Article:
City councilman Ben Kallos has criticized rules that allow scaffolding to slight city streets longterm after a shed collapsed in Soho on Sunday injuring five people.
“Scaffolding that is meant to protect residents should not be up long enough that it needs to be inspected over and over again year after year,ˮ said Kallos. “These structures are supposed to be temporary. We can do a better job at keeping New Yorkers safe by making sure building repairs are done as soon as possible and scaffolding are up for no longer than they have to be.ˮ
The accident happened shortly after 11 a.m. Sunday outside the 12-story office building at 568 Broadway, which is owned by a partnership of Aurora Capital Associates, A&H Acquisitions and Allied Partners.
No work was being done at the site at the time of the incident but several bystanders were injured by the collapse. Four of the five people tended to by New York City Fire Department officials were transported to Bellevue Hospital to be treated for non-life-threatening injuries, the fifth was released on the scene.
Department of Building records show that the Rock Group scaffold company based in Mount Vernon has a one-year scaffold permit issued on December 9, 2016, to erect a “heavy duty sidewalk shedˮ at the property. The company did not respond to a request for comment.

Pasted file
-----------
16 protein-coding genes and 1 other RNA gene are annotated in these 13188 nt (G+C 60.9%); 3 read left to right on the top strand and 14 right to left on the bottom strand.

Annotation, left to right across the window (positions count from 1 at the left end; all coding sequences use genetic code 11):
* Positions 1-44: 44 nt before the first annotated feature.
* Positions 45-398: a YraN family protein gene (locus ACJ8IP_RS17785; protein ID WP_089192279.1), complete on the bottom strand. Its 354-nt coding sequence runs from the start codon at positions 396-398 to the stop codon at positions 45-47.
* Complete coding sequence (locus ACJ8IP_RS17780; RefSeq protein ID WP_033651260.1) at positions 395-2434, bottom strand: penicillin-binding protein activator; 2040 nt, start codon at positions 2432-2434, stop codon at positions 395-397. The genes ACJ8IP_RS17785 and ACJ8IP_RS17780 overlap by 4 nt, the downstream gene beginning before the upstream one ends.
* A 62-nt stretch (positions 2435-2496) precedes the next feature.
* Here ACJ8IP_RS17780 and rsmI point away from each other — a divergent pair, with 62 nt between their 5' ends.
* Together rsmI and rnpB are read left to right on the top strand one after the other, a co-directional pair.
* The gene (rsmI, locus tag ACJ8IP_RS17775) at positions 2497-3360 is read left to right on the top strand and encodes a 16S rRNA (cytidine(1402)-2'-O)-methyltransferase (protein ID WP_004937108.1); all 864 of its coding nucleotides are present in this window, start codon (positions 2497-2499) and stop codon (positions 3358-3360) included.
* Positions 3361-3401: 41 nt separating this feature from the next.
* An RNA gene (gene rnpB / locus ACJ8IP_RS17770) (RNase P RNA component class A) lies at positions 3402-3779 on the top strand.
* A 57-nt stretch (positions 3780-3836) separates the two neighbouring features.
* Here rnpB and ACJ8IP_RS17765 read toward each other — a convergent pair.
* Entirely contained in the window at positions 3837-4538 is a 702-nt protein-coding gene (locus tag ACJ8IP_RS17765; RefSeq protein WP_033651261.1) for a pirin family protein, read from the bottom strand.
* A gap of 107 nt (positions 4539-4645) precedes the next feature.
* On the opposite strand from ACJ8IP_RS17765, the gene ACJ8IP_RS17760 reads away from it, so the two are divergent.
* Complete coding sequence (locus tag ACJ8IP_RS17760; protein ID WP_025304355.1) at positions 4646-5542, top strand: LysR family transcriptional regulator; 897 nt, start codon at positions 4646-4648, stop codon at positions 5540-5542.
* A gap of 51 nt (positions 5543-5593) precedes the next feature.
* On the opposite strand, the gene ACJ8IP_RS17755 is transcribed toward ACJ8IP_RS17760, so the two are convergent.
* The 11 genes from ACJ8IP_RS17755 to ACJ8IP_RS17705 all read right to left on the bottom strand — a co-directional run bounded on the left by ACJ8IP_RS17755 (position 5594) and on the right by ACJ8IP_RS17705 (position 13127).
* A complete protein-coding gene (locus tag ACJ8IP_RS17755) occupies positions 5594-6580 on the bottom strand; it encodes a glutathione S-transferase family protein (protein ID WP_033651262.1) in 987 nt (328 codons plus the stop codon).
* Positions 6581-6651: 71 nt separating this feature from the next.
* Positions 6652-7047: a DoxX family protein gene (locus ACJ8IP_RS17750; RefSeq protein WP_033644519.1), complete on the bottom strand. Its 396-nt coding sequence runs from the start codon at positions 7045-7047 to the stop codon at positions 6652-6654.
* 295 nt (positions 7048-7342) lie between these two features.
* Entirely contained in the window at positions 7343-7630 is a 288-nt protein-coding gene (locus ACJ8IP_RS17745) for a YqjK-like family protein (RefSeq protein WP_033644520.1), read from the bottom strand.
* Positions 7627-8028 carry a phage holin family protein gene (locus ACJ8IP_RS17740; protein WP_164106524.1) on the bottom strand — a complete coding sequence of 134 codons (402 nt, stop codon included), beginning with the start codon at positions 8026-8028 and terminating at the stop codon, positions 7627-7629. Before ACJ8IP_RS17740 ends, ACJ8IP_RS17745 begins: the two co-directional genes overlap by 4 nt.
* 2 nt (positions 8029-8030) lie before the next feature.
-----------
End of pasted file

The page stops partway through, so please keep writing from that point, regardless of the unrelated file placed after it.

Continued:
The DOB had not received any complaints about the shed prior to the incident.
According to multiple reports, the scaffold collapse was caused by high winds that gusted over the city at speeds of up to 45 miles per hour over the weekend. The DOB is investigating the accident and looking at several factors, including weather, the construction of the scaffold and possible damage that may have been sustained after it was assembled.
The DOB had issued a wind warning to builders, contractors, crane operators, and property owners to secure their construction sites, buildings and equipment in anticipation of the blustery conditions.
In a statement issued Friday, the DOB said inspectors would be performing random spot-checks of construction sites around the city. By the Department of Building’s count, the city has 7,800 sidewalk sheds that account for nearly 300 miles of scaffolding throughout the five boroughs, more than half of which is in Manhattan.
Sidewalk sheds are required in front of construction sites, façade maintenance projects and buildings with unsafe façades, according to a statement from the DOB. A citywide sweep of all 7,800 sheds in 2016 revealed that only 2 percent were no longer necessary to safeguard the public.
During that sweep, 251 violations were issued and 20 sheds were deemed hazardous.